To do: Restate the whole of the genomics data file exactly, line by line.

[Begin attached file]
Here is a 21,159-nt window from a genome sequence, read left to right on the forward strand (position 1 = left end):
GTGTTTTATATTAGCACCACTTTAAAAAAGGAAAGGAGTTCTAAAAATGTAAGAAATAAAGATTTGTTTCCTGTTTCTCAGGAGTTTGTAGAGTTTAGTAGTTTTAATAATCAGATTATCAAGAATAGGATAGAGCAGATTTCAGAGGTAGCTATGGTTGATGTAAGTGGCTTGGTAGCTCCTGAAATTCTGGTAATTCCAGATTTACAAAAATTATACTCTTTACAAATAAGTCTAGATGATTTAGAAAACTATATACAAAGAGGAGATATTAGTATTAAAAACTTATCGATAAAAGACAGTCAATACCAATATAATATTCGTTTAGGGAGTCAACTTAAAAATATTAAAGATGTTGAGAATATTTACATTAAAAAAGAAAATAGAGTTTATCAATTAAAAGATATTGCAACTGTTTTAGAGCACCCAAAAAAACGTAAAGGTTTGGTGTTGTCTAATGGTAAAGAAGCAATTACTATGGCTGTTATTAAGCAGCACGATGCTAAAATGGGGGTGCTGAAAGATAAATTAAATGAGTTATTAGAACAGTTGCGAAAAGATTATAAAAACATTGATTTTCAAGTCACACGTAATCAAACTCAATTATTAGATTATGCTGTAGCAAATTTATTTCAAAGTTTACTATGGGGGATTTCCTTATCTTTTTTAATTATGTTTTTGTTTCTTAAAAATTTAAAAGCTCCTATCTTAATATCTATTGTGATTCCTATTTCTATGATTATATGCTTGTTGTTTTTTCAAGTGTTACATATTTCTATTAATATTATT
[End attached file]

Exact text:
Here is a 21,159-nt window from a genome sequence, read left to right on the forward strand (position 1 = left end):
GTGTTTTATATTAGCACCACTTTAAAAAAGGAAAGGAGTTCTAAAAATGTAAGAAATAAAGATTTGTTTCCTGTTTCTCAGGAGTTTGTAGAGTTTAGTAGTTTTAATAATCAGATTATCAAGAATAGGATAGAGCAGATTTCAGAGGTAGCTATGGTTGATGTAAGTGGCTTGGTAGCTCCTGAAATTCTGGTAATTCCAGATTTACAAAAATTATACTCTTTACAAATAAGTCTAGATGATTTAGAAAACTATATACAAAGAGGAGATATTAGTATTAAAAACTTATCGATAAAAGACAGTCAATACCAATATAATATTCGTTTAGGGAGTCAACTTAAAAATATTAAAGATGTTGAGAATATTTACATTAAAAAAGAAAATAGAGTTTATCAATTAAAAGATATTGCAACTGTTTTAGAGCACCCAAAAAAACGTAAAGGTTTGGTGTTGTCTAATGGTAAAGAAGCAATTACTATGGCTGTTATTAAGCAGCACGATGCTAAAATGGGGGTGCTGAAAGATAAATTAAATGAGTTATTAGAACAGTTGCGAAAAGATTATAAAAACATTGATTTTCAAGTCACACGTAATCAAACTCAATTATTAGATTATGCTGTAGCAAATTTATTTCAAAGTTTACTATGGGGGATTTCCTTATCTTTTTTAATTATGTTTTTGTTTCTTAAAAATTTAAAAGCTCCTATCTTAATATCTATTGTGATTCCTATTTCTATGATTATATGCTTGTTGTTTTTTCAAGTGTTACATATTTCTATTAATATTATT